His 2005 film Grizzly Man was assembled from archival footage left by bear enthusiast Timothy Treadwell after he and his girlfriend Amie Huguenard were killed and partially eaten in 2003. Treadwell spent thirteen summers in an Alaskan national park, living close to bears, against the advice of rangers who warned him it was unsafe. Treadwell’s video camera recorded audio of the fatal attack. Jewel Palovak, Treadwell’s ex-girlfriend and business partner, gave Herzog permission to listen to this “border crossing.” We see the director hunched over, wearing a pair of headphones, as Palovak sits with the camera in her lap, scrutinising his reaction. He begins to describe what he is hearing. Then he falls silent. The shot gradually tightens to a close up of Jewel’s stunned face. She has never played the tape herself. Finally Herzog asks her to turn the camera off. “Jewel, you must never listen to this,” he says. “And you must never look at the photos I have seen at the coroner’s office.” She promises not to. And of course we, the audience, will not hear or see these things. Herzog has been to the other side on our behalf.
Herzog’s feature films often seem the byproduct of some transformative, often traumatic experience undergone by the director and his crew. Aguirre and Fitzcarraldo, the two films he made in South America with the monstrous Klaus Kinski, have become legendary for their production problems and the confrontations between director and star. In Fitzcarraldo, which deals with a nineteenth-century rubber baron who dreams of building an opera house in Iquitos, Herzog famously insisted that the film’s central image—moving a 300 tonne steamship over a hill—be achieved without special effects. He also filmed on board the ship as it careened through a set of rapids. Both productions were shot in inaccessible locations, and the crew underwent great hardships. Les Blank’s 1982 documentary, Burden of Dreams, shows a Herzog who seems devoted to capturing the image as if it were a wild animal, stalking it, lying in wait.
On the set of Rescue Dawn, Herzog’s ill-fated foray into Hollywood, the director alienated his mainly American crew by his insistence on being at the center of the action. His lack of concern with continuity or coverage and his use of hand-held shots, instead of the elaborate set-ups and special effects expected on an action movie, led to a state of war between Herzog and his inexperienced producers. The crew were secretly ordered to film additional footage and sneak it into the rushes. After Herzog insisted on wading into a fast flowing river to get a shot, his cinematographer told a journalist that “we have a camera that’s protected inside a Lucite box, which allows you to place it right in the water. He could get the shot without any physical contact. But that’s not what he wants. He wants an adventure.”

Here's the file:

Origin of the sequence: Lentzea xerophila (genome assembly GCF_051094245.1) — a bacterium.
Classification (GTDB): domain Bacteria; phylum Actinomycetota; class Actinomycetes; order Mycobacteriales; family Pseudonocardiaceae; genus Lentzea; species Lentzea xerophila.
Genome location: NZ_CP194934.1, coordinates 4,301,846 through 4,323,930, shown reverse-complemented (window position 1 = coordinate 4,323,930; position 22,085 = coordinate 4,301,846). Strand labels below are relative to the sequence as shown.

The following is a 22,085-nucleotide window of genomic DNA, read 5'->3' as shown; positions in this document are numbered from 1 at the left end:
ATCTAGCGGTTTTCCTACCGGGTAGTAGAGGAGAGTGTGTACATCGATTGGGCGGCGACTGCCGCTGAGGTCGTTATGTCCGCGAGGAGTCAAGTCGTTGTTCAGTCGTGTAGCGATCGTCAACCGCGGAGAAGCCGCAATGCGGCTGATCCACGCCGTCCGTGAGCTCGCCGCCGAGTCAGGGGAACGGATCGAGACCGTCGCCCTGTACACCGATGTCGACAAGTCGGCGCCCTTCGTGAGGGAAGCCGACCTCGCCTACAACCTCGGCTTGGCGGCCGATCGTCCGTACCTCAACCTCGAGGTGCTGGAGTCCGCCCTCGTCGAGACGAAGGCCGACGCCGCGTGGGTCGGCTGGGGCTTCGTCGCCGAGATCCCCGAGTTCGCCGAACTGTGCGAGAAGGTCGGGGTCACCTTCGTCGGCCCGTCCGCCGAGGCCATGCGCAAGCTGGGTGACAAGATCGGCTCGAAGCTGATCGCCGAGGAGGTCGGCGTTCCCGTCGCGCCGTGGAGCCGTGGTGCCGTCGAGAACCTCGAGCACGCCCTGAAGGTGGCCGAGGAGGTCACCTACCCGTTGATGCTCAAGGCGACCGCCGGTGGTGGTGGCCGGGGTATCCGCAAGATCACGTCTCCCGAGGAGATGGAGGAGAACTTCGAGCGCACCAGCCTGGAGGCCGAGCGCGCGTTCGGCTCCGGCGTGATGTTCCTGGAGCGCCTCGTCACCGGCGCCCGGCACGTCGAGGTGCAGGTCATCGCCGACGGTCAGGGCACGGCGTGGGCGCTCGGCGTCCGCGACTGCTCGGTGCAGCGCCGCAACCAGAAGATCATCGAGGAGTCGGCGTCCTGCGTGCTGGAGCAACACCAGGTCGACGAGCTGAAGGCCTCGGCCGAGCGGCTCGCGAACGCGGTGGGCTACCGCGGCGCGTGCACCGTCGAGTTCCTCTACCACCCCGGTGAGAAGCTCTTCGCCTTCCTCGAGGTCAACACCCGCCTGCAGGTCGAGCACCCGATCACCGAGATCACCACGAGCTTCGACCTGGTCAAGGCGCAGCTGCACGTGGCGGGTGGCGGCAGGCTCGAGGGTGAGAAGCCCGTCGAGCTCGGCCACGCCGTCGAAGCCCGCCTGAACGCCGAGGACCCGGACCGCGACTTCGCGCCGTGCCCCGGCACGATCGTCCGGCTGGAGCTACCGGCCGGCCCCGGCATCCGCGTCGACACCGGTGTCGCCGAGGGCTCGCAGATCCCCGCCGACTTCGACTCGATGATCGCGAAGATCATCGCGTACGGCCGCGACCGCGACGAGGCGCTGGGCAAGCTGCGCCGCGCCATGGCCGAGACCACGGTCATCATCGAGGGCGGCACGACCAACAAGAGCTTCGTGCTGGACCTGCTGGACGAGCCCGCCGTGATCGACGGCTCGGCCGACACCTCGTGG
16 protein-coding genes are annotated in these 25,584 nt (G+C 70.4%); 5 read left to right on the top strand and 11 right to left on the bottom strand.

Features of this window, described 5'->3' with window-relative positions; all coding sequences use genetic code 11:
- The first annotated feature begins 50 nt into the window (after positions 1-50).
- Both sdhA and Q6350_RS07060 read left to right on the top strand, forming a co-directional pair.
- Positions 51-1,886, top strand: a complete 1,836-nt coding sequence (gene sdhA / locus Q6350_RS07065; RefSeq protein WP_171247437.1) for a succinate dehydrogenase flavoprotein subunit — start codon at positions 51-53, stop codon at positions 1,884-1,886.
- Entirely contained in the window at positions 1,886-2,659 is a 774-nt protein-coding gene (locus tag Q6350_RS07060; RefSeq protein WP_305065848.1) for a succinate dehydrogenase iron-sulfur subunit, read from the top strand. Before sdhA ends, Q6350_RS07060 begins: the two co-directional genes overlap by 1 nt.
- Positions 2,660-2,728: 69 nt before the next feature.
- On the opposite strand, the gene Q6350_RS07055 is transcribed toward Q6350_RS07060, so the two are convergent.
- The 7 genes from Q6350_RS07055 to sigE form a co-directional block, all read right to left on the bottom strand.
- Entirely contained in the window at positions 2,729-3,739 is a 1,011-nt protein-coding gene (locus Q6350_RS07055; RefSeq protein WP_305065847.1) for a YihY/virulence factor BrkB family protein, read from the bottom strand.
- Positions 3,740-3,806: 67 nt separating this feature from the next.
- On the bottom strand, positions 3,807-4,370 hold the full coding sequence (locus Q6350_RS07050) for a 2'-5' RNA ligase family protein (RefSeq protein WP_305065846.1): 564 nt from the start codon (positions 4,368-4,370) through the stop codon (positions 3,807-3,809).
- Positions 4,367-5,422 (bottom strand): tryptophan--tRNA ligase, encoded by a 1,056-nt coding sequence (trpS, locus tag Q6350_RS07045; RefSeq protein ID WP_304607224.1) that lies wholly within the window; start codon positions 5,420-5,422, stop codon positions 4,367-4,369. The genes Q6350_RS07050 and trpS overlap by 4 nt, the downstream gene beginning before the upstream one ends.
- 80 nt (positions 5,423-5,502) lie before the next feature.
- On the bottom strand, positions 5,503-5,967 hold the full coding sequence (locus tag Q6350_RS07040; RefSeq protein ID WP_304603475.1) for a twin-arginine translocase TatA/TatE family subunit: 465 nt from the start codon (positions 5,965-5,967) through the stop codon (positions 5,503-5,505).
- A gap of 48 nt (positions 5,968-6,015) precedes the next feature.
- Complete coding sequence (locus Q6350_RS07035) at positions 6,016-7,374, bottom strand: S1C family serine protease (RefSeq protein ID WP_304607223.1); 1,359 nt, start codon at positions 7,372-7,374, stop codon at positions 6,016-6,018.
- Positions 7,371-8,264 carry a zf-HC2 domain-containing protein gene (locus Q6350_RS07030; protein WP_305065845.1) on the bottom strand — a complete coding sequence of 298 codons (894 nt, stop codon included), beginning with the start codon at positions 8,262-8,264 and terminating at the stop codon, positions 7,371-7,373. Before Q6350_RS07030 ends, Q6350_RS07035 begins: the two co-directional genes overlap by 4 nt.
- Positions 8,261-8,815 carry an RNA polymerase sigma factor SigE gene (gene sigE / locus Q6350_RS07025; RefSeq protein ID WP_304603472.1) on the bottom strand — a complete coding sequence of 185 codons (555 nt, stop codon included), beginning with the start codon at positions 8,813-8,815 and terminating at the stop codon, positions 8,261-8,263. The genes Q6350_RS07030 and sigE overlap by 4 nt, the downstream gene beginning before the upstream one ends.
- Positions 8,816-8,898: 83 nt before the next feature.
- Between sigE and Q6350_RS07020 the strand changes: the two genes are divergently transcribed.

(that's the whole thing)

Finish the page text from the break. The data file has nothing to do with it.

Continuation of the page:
Herzog’s wish to be present in his films, to experience what he is trying to understand, can seem avaricious. Critics who feel uncomfortable with some of the situations (and people) he puts on screen frequently question his ethics. Yet his avidity for extreme experience has nothing cold or cynical about it. He seems one part ethnographic participant-observer to one part strikingly old-school German Romantic, an artist who considers his work no more than the trace of the experience that produced it. The various Herzogian heroes—in fiction, documentary, and his various blurrings of the two—are all avatars of a Romantic subjectivity: the megalomaniac Kinski, the abused but powerfully-dignified Bruno S, the murderous madrigal composer Gesualdo, Dieter Dengler who wants to fly but is shot down, revolutionary dwarves, child soldiers, hypnotized villagers… None are more powerful than the ski-jumper Walter Steiner, to whom Herzog gives an epigram, adapted from the Swiss writer Robert Walser. “I should be all alone in this world. Me, Steiner and no other living being. No sun, no culture: I naked on a high cliff, no storm, no snow, no streets, no banks, no money. No time and no breath.Then I would no longer have to be afraid.”
Steiner’s words are a description of life-in-Death, perfected, changeless and absolute. But Herzog knows that to be alive is always to be somewhere rather than nowhere, which is why his films are always concerned with landscape. Like WG Sebald, Iain Sinclair, Richard Long, or his friend Bruce Chatwin, Herzog is an artist who understands the world by walking. In 1974, when he heard the German film theorist Lotte Eisner was dying in Paris, he set off on foot from Munich, “in full faith, believing that she would stay alive if I came on foot.” She did.
Herzog is one of cinema’s great photographers of the natural world. In Herz Aus Glas (Heart of Glass), his story of a mythical cowherd prophet and a cursed village of glassblowers, opens with a short visual essay on the country in which he grew up, the Chiemgau Alps of southern Bavaria. In a shot he has described as one of the best of his career, a river of cloud flows like water across a vista of forested mountains. It took eleven days to capture, exposing single 35mm frames by hand-clicking the shutter. Then the cloud becomes mist. The mist becomes a waterfall, shot so it is just an abstraction of falling, a constant plunging of matter into the abyss.